Analytical reading is the best reading we can do for the sake of understanding. In contrast to inspectional reading which is the complete reading within a limited time, analytical reading is the best and most complete reading without time limit. In this level of reading, reading is always intensely active, and the goal is to make a book our own. The authors proclaim reading a book analytically is chewing and digesting it.
There are three stages of analytical reading. The first two stages come from a mastery of grammar and logic. The third stage depended on the principles of rhetoric and conceived in the broadest sense.
Stage 1: Rules for finding what a book is about
The analytical reader must ask many organized questions of what a book about.
- We must know what kind of book we are reading (inspectional reading should give us some ideas for the book we are reading)
- We can state the whole book as briefly as possible (one or a few sentences)
- Enumerate the book’s major parts in their order and relation, and outline these parts as we have outlined the whole. We cannot know the whole book comprehensively without knowing the organization of its parts.
- Define the problem(s) the author tries to solve.
Stage 2: Rules for finding what a book says
From a reader’s point of view, the important sentences are those require an effort of interpretation. We understand them just well enough to know there is more to understand. Therefore, we have to read much slower and more careful these sentence than the other. To know we have fully understood the proposition(s) in the sentence is ‘’state in our own words’’. We should be able to say the same thing in different words.
However, from the author’s perspective, the important sentences are the ones that express the judgments on which the author’s whole argument depends on. A reader is required to discover the proposition(s) that each of these important sentences contains. In other words, we must know what the sentence means.
- Find the important words and their meanings. This rule includes: first, to locate the important words, the words that make a difference. Second, to determine the meaning of these words, as used, with precision.
- Mark the most important sentences in a book and discover the propositions they contain.
- Identify the basic arguments in the book by finding them in the relation of sentences.
- Find the solutions to the problems the author tries to solve, including which of the problems the author has solved and which the author has not, and decide which the author knew failed to solve.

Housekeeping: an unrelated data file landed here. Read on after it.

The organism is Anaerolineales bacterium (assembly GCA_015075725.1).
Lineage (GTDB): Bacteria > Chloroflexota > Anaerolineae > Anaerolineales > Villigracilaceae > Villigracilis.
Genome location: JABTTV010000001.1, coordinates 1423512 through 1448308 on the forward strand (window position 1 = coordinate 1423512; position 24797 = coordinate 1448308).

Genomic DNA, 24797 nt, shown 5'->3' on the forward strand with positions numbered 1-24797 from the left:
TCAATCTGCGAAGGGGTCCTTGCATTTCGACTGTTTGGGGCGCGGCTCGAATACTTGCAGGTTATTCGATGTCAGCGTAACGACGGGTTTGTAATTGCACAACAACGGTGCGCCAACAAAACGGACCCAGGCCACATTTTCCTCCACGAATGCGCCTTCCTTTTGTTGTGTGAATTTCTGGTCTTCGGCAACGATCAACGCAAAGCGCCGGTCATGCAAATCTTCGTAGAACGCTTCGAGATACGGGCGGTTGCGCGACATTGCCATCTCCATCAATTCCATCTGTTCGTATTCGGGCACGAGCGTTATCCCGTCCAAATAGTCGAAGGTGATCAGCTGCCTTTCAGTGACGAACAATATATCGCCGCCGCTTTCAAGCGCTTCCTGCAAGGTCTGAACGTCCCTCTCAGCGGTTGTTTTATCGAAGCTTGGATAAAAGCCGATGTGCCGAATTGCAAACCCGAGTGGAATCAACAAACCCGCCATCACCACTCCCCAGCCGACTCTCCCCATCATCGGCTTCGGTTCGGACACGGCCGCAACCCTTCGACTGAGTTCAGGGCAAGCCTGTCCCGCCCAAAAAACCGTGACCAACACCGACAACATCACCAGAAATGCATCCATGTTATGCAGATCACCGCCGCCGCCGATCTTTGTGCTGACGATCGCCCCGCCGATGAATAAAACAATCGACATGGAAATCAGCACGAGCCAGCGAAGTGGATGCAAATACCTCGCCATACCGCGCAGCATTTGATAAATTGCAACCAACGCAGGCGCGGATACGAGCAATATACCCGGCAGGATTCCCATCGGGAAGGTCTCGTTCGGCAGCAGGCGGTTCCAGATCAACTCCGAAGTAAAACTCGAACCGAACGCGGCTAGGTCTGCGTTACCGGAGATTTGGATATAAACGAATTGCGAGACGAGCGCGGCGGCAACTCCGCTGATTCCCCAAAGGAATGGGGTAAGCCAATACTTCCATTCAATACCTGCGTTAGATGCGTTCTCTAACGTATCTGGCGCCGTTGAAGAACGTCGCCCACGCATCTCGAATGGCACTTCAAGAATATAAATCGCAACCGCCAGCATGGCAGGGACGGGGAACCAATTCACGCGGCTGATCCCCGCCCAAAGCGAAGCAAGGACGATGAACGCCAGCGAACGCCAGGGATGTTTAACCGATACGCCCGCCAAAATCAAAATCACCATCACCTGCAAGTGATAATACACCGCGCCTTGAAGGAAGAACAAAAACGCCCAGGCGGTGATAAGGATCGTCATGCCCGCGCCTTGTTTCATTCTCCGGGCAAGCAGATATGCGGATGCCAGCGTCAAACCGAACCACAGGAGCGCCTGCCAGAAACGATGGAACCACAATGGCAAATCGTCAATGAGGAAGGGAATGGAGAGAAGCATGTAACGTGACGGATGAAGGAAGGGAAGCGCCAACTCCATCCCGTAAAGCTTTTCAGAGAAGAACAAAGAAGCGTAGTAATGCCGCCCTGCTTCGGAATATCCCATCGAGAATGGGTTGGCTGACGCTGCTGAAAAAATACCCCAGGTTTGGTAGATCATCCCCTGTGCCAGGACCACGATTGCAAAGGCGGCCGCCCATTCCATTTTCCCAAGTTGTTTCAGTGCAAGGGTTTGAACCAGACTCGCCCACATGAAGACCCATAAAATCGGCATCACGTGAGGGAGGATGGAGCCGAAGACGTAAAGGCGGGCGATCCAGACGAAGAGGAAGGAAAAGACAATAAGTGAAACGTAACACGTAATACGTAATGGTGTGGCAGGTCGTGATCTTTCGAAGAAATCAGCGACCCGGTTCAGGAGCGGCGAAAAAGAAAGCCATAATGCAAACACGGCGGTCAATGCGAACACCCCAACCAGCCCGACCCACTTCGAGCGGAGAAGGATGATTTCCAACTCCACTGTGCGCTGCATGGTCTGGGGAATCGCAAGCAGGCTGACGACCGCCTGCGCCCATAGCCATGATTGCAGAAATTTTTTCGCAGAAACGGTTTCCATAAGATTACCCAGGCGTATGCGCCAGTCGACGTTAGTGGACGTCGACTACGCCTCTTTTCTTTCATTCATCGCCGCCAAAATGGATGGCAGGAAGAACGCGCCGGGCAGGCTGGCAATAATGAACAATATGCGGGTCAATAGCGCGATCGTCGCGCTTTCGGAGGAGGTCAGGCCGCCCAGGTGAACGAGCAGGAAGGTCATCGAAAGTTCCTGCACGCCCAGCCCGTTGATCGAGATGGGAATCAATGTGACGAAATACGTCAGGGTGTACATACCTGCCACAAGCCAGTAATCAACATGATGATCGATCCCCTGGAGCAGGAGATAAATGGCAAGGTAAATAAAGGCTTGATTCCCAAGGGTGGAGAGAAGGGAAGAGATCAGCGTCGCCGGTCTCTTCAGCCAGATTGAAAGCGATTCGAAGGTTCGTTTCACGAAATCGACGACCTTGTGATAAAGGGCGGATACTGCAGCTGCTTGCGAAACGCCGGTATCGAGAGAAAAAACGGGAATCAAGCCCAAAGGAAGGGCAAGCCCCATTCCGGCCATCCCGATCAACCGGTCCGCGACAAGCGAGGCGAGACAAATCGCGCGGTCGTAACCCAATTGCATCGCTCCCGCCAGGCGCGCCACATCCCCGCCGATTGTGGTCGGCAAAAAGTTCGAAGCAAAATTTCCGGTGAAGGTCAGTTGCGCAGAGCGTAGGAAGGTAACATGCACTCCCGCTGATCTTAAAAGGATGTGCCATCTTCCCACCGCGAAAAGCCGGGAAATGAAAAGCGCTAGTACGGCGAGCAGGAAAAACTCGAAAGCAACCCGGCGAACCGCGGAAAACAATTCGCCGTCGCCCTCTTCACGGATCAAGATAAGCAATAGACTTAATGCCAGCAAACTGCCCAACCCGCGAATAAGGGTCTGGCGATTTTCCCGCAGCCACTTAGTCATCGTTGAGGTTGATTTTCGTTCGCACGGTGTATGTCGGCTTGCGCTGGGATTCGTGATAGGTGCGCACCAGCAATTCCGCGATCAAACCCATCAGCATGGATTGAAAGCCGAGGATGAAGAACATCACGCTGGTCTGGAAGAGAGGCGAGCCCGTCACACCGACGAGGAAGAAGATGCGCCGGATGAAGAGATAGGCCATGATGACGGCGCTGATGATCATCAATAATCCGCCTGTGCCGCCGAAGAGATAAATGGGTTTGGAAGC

Stage 3: Rules for criticizing a book as communication of knowledge
Reading a book is a kind of conversation, i.e., a conversation between an author and a reader. It must be completed by the work of criticism and judging. Therefore,
- We must be able to say ‘’I understand’’ (with reasonable certainty) before we can say any of these: ‘’I agree’’, ‘’I disagree’’, or ‘’I suspend judgment’’. Besides, to say “I don’t understand” is also a critical judgment, but only after we have tried our best on the book.
- Do not disagree disputatiously or contentiously. That is to say, winning the argument does not matter; learning the truth does.
- When we make a critical judgment, we need to admire the difference between knowledge and personal opinions by giving reasons.
The conclusion of criticizing a book is that if we fail to show that the author is uninformed, misinformed, or illogical about relevant concerns, we cannot disagree.
Syntopical reading is the skill to read more than one book on the same topic. Syntopical reading can also be called comparative reading. The primary concern is the issue(s) we care about, not the books we read. Eventually, after the syntopical reading of the topic we concern, we should be able to build our analysis of the topic. Moreover, the conclusion we made may not even be in any of the books. Syntopical reading is the most active and effortful reading.
There are two main stages of syntopical reading. One is a preliminary stage, and the other stage is syntopical reading appropriable.
Step 1: Surveying the field preparatory to syntopical reading
Step 1: Create a tentative bibliography of our topics
Step 2: Inspect all of the books that we have identified as relevant and also to acquire clear ideas of the topic
These two steps are not chronologically distinct. The two steps have an effort on each other, especially, while we are doing the inspection reading of the bibliography, we may also modify the bibliography.
Step 2: A syntopical reading of the bibliography amassed in stage 1
Once we have the bibliography identified in stage 1, we can start the second stage of syntopical reading.
Step 1: Finding the relevant passage
Inspect the books already classified as relevant to our topics in Stage 1 to find the most relevant passages. The goal is to find the passages in the books that are most appropriate to our needs.
Step 2: Binging the authors to terms
Every author may use different terminologies on the same topic, so we need to construct a neutral terminology of the topic that the majority of authors can be employed, even if they do not employ the words.
Syntopical reading develops the relationship between many books on the same topic. Therefore, as we proceed on our project of syntopical reading, we have to build up a set of terms that help us to understand all of our authors (not just one or a few of them) and helps us to solve our problems.
Step 3: Getting the questions clear
As step 2, establishing the common terminology, many authors may have different views on our topic, so we have to create a set of neutral propositions. However, this is much harder than building a set of common terms. This book provides a simpler way to do so: we can build a set of questions around our topic, and all or most of the authors can be interpreted as giving answers to the set of questions, even if they do not treat them as questions.
Step 4: Defining the issues
Once we have clear questions from step 3, we should define the issues around these questions. If these questions are not simple, it is very likely different authors have different answers to these questions. We need to define these issues – the issues between the authors who answer the question in one way and those who answer it in one or another opposing way.